The Office of Foreign Assets Control (OFAC) is the agency that administers economic sanctions programs created through Executive Orders or Acts of Congress to impose sanctions against entities deemed to be threats to the national security and foreign policy of the United States.
Economic sanctions are enforced against hostile countries, terrorists and terrorist organizations, international narcotics traffickers and kingpins, those involved in the proliferation of weapons of mass destruction, and other threats are designed to restrict the profits, cash flow, assets, and resources of targeted nations and Specially Designated Nationals (SDNs). By targeting these threats through economic sanctions, the United States, the United Nations, and other multinational efforts reduce the ability of these entities to undermine international peace and security.
In order to effectively enforce these economic sanctions, OFAC relies on the active participation and compliance of the nation’s financial institutions. OFAC develops and administers sanctions, and all bank regulatory agencies work together to ensure that financial institutions and those in the financial sector are in compliance with all OFAC regulations. As part of this process, financial institutions must frequently consult with OFAC sanctions attorneys.
OFAC Laws and Penalties for Violation
Financial organizations are expected to keep accurate records and to report blocked property and rejected transactions in accordance with the OFAC Reporting and Procedures Regulations 31 C.F.R. Part 501 (see pdf copy here). Additionally, they are forbidden from engaging in prohibited transactions as specified in the Federal Register by OFAC sanctions programs promulgated from Executive Orders and other sources of federal law.
Economic sanctions administered by OFAC are primarily promulgated pursuant to the following legal authorities:
- Trading With the Enemy Act (TWEA) – Cuban Assets Control Regulations; civil penalties of up to $65,000; criminal penalties for individuals range from up to 10 years in prison and $250,000 in fines and fines of up to $1,000,000 for each violation caused by a corporation.
- International Emergency Economic Powers Act (IEEPA) – Sanctions involving diamond trading, Sudan, Iran, Zimbabwe, the Balkans, terrorism, narcotics trafficking, proliferation of weapons of mass destruction (WMD), Syria, North Korea, Burma, transnational criminal organizations, and others; civil penalty of up to $250,000 per violation or twice the amount of the underlying transaction; criminal penalties of up to $1,000,000 in fines, and up to 20 years in prison.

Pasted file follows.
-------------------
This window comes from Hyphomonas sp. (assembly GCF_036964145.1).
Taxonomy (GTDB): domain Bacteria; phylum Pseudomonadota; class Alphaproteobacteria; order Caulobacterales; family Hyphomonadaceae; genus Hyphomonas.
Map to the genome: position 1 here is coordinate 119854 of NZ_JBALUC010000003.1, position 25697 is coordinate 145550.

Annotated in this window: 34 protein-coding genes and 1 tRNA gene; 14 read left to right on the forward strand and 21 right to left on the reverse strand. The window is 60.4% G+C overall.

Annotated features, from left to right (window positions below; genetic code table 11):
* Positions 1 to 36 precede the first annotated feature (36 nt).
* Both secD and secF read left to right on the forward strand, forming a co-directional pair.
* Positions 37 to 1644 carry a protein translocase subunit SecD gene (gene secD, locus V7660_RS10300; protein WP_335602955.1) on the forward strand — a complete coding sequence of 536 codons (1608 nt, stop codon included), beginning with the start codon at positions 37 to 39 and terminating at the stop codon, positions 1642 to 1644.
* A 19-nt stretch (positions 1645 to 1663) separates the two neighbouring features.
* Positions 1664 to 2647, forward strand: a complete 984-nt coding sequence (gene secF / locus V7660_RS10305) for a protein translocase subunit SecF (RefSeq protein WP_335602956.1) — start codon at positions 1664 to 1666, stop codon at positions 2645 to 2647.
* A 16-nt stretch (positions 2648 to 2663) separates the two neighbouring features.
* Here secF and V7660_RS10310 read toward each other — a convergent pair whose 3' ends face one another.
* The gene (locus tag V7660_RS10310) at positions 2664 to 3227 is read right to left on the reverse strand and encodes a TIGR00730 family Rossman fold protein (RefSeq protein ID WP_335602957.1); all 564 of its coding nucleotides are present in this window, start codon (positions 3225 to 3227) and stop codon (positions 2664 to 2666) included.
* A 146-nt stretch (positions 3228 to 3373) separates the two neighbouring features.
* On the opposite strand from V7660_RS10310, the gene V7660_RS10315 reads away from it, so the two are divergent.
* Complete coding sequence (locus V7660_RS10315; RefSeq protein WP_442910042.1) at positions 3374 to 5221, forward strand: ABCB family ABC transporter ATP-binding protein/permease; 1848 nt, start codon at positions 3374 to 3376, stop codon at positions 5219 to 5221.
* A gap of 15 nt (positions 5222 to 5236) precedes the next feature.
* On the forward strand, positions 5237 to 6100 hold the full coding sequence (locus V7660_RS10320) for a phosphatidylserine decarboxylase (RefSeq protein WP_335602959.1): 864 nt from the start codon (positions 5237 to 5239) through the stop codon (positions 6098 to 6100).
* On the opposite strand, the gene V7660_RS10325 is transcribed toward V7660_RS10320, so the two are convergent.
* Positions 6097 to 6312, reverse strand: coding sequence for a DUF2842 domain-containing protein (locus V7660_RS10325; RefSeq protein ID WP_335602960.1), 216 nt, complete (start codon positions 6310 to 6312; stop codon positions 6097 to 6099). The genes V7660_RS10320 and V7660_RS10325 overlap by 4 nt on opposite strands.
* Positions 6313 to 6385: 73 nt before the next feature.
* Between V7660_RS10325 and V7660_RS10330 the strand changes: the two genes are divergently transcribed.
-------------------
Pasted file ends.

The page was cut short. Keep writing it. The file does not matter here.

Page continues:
- Foreign Narcotics Kingpin Designation Act – Sanctions involving international drug traffickers and kingpins; civil penalty of $1,075,000; criminal penalties of $10 million per count against corporations and $5 million per count and up to 30 years in prison for individuals.
Additionally, financial institutions and individuals in the financial sector must keep accurate records and make truthful reports regarding prohibited transactions, blocked property, and other dealings which concern OFAC sanctions. Falsifying or concealing materials or information in OFAC matters is a criminal offense punishable by 5 years in prison and a $10,000 fine.
Find a list of bank responsibility by country here.
Bank Compliance with OFAC Regulations
Each financial institution is required to establish OFAC compliance programs and auditing policies that will support the goals of OFAC sanctions programs. Banks are required to block transactions involving prohibited countries and Specially Designated Nationals identified on the agency’s SDN list. If a transaction is prohibited by sanctions law, but does not involve a SDN, the financial institution must reject the transaction. In either case, the financial institution must report the blocked property or rejected transaction within 10 business days. It must further provide a comprehensive annual report of all blocked property as of June 30 of each year by September 30 of that same year.
In order to ensure OFAC compliance, banks and financial institutions are encouraged to designate a “Compliance Officer” dedicated to OFAC matters. To facilitate checking transactions for legality in light of continually evolving sanctions programs and a constantly updated SDN list, most financial institutions use interdiction software to scan and flag names involved in transactions. Once a name is flagged, the financial institution is responsible for ascertaining the validity of the hit, blocking property involved in prohibited transactions, and reporting the blocked property to the Office of Foreign Assets Control.
For bank compliance questions, those in the financial sector may call a designated OFAC hotline at 1-800-540-OFAC (6322). It may also be beneficial to retain legal counsel knowledgable in OFAC matters to help maintain compliance and to address any issues which may arise in the course of business.